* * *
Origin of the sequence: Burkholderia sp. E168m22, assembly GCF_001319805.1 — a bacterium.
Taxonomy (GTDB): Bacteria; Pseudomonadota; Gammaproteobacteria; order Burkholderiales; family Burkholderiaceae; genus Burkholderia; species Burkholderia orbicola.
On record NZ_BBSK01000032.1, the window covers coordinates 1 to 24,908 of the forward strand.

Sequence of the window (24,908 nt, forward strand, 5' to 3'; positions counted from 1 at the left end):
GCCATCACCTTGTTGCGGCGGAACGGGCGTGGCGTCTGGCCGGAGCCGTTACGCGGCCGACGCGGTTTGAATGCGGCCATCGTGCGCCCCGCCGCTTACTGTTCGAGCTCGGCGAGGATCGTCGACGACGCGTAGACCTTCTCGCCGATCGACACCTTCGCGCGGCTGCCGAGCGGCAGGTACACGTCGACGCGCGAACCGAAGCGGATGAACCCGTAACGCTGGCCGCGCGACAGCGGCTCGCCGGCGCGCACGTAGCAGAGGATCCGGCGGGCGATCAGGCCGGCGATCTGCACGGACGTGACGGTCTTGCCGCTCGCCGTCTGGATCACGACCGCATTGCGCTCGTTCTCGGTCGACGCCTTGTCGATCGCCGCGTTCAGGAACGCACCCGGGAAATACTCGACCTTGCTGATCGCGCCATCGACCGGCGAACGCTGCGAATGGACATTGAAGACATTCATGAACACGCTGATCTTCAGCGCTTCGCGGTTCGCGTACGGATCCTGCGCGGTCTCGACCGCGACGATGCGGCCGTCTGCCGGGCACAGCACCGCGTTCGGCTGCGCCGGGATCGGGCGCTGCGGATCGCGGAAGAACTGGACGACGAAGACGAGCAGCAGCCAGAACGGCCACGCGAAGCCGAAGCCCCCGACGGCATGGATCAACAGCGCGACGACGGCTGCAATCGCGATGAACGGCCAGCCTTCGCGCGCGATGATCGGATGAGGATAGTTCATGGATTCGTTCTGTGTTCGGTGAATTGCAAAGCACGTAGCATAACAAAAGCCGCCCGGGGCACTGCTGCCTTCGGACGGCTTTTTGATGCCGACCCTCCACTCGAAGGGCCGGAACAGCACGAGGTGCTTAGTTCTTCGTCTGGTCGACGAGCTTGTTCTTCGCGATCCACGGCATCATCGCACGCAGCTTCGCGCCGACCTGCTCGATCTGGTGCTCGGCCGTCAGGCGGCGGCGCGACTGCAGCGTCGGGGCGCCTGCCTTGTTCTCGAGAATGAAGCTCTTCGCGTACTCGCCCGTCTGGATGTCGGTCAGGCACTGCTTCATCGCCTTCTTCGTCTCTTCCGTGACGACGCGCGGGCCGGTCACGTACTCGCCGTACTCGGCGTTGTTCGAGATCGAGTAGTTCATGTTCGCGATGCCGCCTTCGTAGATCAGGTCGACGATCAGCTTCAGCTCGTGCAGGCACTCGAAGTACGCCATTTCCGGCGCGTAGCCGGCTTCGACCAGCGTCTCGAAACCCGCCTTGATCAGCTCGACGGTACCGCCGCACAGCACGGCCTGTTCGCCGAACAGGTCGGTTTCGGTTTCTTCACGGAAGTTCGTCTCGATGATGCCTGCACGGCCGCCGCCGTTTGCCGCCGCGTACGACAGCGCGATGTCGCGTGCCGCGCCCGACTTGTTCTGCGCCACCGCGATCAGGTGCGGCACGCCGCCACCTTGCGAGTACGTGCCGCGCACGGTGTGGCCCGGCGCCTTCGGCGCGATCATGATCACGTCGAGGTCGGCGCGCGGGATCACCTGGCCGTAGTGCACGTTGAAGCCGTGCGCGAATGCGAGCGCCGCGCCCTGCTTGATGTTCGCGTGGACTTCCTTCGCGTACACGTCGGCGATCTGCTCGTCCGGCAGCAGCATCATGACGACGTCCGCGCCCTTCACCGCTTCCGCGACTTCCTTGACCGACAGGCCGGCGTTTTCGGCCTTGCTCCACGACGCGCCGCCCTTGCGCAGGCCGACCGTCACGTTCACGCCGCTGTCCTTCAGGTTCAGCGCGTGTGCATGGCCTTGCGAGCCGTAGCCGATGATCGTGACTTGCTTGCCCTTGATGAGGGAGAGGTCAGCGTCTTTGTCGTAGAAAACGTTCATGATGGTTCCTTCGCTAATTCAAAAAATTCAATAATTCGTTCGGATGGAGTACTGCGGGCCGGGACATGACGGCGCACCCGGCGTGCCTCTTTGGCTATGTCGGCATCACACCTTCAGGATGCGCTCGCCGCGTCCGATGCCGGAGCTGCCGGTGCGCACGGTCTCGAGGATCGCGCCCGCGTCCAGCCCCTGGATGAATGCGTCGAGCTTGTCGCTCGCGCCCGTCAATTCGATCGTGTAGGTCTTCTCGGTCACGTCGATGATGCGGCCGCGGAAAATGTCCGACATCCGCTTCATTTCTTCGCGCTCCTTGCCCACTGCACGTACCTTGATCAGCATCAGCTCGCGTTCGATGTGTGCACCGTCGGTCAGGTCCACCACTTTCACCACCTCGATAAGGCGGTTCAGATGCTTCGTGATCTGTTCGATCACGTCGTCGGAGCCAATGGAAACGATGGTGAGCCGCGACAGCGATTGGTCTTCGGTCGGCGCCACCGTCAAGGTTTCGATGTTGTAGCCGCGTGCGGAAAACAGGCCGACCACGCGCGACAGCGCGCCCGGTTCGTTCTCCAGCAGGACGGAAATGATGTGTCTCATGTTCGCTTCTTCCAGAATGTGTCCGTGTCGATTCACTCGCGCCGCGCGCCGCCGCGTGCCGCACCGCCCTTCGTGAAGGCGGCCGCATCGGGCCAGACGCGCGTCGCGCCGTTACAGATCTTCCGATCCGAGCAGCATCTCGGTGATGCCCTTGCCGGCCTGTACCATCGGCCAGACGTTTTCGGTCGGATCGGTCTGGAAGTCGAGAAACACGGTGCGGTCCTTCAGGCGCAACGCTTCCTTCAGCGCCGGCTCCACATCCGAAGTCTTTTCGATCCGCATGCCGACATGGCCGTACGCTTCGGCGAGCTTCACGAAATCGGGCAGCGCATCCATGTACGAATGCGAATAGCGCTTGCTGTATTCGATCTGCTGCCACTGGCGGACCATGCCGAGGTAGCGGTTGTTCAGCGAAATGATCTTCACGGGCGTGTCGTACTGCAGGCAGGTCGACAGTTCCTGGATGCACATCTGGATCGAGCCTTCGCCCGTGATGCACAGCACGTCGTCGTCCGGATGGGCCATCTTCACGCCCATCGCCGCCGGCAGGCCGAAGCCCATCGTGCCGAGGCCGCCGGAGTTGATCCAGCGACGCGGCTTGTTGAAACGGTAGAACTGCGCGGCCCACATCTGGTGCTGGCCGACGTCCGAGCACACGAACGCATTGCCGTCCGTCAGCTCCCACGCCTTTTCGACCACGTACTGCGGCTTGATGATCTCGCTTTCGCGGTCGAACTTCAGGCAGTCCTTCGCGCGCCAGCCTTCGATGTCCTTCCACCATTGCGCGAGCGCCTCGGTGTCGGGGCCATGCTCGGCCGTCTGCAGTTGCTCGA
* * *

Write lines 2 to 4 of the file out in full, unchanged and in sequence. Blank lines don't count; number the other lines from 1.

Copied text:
Taxonomy (GTDB): Bacteria; Pseudomonadota; Gammaproteobacteria; order Burkholderiales; family Burkholderiaceae; genus Burkholderia; species Burkholderia orbicola.
On record NZ_BBSK01000032.1, the window covers coordinates 1 to 24,908 of the forward strand.

Sequence of the window (24,908 nt, forward strand, 5' to 3'; positions counted from 1 at the left end):